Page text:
[0035] Moreover, the experiments were evaluated very high from the owners of dogs and cats who took care of them at home after leaving the hospital, and it is no exaggeration to say that it won the highest praise. That is to say, they appreciated that not only they were released from the trouble for forcing application of eye drops or eyewashing to dogs and cats trying to avoid it by violently shaking their heads, but also the treatment of eye diseases could be easily and reliably performed. Particularly, the owner of a dog infected with keretoconjunctivitis sicca, which had to have the application of the artificial lacrimal fluid until its death, was pleased with that by making the dog carry a small pump with a timer, it became not necessary for him to wake up in the middle of night for applying eye drops.

[0036] If pressed to mention its defect, since the hair around the head and the neck is completely shaved at the time of placement operation of the artificial lacrimal duct, the appearance of dogs or cats after the operation is damaged. However, the hair will grow to the original state in about two months. So, if the owner has agreed with it beforehand, there is no problem.

[0037] As is obvious from the above description, with the method of treating eye diseases of the present invention, an artificial lacrimal duct opened in the conjunctiva on the backside of the eyelid is placed beneath the skin around the head and the neck, and a drug solution injection means such as a syringe or a small pump is fitted to the end thereof opened within the skin or outside the skin at the rear of the neck. As a result, the drug solution such as an eye disease remedium, eyewash or an artificial lacrimal fluid can be easily and reliably forced out towards the conjunctiva in the eyelid or the surface of the eyeball. Hence, it is not necessary to force open the eyelid of an animal trying to avoid application of eye drops or eyewashing to forcibly perform the treatment, thereby enabling alleviation of a burden imposed on the veterinarians and owners of animals.

[0038] Furthermore, it has been heretofore quite difficult to perform application of eye drops or washing eyes in the middle of night. With the method of treating eye diseases of the present invention, however, by connecting a small pump with a timer at the end of an artificial lacrimal duct, it is possible to pour the drug solution automatically to the diseased part for every several hours, all day long including the nighttime. Hence, an ideal treatment becomes possible, enabling a great reduction of the period required for the treatment of eye diseases.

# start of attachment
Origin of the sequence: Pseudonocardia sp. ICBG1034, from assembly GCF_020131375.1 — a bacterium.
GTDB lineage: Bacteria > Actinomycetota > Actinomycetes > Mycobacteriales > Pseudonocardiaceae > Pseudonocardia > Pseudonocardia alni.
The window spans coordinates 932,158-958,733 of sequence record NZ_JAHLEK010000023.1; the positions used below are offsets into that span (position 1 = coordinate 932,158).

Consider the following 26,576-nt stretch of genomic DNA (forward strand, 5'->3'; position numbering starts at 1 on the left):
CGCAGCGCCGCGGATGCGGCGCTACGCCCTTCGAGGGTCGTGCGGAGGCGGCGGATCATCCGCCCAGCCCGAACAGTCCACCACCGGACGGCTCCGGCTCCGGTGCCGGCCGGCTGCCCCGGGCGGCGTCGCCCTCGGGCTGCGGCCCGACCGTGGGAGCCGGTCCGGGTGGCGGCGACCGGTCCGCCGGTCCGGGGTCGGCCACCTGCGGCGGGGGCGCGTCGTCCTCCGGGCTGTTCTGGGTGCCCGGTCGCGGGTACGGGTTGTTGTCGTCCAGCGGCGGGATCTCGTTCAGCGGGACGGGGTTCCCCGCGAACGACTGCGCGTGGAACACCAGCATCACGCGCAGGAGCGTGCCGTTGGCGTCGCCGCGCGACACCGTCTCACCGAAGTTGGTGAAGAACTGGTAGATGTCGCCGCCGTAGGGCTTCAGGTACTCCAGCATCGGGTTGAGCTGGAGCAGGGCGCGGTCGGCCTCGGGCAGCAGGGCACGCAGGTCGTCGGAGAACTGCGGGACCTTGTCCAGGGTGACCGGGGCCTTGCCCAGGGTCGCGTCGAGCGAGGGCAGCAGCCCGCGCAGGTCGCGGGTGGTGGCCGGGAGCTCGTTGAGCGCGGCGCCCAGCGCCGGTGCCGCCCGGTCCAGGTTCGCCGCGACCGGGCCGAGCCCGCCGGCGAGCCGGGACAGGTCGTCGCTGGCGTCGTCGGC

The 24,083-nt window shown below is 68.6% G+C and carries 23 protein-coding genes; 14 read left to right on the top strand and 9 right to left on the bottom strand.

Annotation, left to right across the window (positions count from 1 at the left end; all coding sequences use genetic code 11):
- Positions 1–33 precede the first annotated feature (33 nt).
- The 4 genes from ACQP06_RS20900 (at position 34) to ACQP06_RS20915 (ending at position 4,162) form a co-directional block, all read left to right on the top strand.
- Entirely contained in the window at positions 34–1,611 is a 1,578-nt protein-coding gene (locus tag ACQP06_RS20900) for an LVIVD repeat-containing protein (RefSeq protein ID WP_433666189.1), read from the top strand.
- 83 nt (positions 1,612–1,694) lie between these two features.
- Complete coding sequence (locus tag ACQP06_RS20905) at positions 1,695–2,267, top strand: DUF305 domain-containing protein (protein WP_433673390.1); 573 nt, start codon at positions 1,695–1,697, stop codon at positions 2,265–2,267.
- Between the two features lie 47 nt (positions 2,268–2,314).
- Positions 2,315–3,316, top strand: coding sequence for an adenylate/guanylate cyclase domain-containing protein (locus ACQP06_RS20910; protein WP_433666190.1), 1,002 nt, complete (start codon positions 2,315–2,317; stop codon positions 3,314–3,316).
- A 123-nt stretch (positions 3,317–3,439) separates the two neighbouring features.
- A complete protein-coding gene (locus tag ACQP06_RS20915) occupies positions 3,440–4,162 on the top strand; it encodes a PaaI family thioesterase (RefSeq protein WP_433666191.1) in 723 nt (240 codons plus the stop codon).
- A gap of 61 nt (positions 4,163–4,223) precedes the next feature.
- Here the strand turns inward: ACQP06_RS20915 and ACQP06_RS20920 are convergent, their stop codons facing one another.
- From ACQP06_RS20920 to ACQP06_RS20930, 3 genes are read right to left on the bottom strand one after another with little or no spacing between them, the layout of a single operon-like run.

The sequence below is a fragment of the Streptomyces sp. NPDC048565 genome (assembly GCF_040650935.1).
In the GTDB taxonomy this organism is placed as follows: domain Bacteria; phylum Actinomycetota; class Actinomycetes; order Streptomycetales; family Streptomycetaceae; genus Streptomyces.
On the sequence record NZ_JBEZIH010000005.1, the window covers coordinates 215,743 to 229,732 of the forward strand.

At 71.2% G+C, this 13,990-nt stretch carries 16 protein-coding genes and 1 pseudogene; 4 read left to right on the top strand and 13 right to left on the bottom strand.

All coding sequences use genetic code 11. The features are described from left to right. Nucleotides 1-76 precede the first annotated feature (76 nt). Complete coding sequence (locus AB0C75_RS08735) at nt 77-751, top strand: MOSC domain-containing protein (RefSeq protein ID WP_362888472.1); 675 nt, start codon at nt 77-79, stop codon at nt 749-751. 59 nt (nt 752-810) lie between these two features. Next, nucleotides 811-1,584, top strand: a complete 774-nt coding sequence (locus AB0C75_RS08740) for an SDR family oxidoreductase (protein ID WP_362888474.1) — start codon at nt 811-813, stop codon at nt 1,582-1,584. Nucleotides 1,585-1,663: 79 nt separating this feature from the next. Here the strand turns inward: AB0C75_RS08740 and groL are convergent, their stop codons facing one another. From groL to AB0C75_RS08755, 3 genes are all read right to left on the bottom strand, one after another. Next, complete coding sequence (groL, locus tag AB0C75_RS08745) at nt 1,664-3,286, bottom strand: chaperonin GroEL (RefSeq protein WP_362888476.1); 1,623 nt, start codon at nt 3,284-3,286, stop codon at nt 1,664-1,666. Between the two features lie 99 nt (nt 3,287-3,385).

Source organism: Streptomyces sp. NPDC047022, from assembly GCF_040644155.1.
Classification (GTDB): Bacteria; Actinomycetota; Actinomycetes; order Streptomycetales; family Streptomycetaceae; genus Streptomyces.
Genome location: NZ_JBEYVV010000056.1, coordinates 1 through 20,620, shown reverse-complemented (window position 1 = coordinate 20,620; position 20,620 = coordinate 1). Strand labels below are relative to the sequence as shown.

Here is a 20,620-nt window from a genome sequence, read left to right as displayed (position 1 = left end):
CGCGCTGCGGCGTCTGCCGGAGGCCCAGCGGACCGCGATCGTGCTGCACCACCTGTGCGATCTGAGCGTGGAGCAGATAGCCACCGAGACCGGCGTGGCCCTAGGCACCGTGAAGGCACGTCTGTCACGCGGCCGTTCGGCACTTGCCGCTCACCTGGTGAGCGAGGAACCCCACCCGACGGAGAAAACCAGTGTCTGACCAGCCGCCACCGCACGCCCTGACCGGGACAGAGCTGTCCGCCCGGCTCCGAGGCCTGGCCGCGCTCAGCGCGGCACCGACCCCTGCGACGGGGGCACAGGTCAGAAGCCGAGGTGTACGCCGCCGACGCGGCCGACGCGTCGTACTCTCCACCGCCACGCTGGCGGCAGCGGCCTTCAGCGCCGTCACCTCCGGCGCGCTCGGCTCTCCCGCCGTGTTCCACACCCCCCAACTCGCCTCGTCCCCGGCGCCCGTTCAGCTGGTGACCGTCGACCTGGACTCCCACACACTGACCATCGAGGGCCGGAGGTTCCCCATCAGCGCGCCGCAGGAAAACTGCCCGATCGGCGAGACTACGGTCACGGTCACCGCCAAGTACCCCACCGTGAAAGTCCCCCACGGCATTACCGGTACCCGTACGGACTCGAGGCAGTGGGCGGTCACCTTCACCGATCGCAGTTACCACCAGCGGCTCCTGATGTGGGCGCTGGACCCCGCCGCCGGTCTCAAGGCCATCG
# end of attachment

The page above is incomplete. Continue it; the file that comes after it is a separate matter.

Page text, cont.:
[0039] The tip of the artificial lacrimal duct used in the method of treating eye diseases of the present invention can be reliably fixed to the conjunctiva on the backside of the eyelid, by providing a tip fixation means such as a ring or a hook at the tip portion thereof Moreover, when the artificial lacrimal duct is inserted to beneath the skin using an alligator forceps, since the tip fixation means protrudes, it can be reliably clamped by the alligator at the tip of the forceps.

Referenced by
Citing PatentFiling datePublication dateApplicantTitle
US7291125Nov 14, 2003Nov 6, 2007Transcend Medical, Inc.Ocular pressure regulation
US7632255 *Aug 19, 2005Dec 15, 2009Selch Andrea HSubpalpebral lavage catheter device
US8753666Jan 30, 2008Jun 17, 2014Alcon Research, Ltd.Punctal plugs and methods of delivering therapeutic agents
US9084662Jan 17, 2007Jul 21, 2015Transcend Medical, Inc.Drug delivery treatment device
US9089392Aug 23, 2013Jul 28, 2015Transcend Medical, Inc.Drug delivery devices and methods
US20050107734 *Nov 14, 2003May 19, 2005Coroneo Minas T.Ocular pressure regulation
EP1937350A2 *Aug 14, 2006Jul 2, 2008SELCH, Andrea HelenSubpalpebral lavage catheter device
EP1937350A4 *Aug 14, 2006May 27, 2009Andrea Helen SelchSubpalpebral lavage catheter device
Classifications
U.S. Classification604/294, 604/8
International ClassificationA61D7/00, A61D1/00, A61F9/007, A61F9/00
Cooperative ClassificationA61D1/00, A61D7/00, A61F9/00772, A61F9/0017
European ClassificationA61D7/00, A61F9/00B2, A61D1/00, A61F9/007T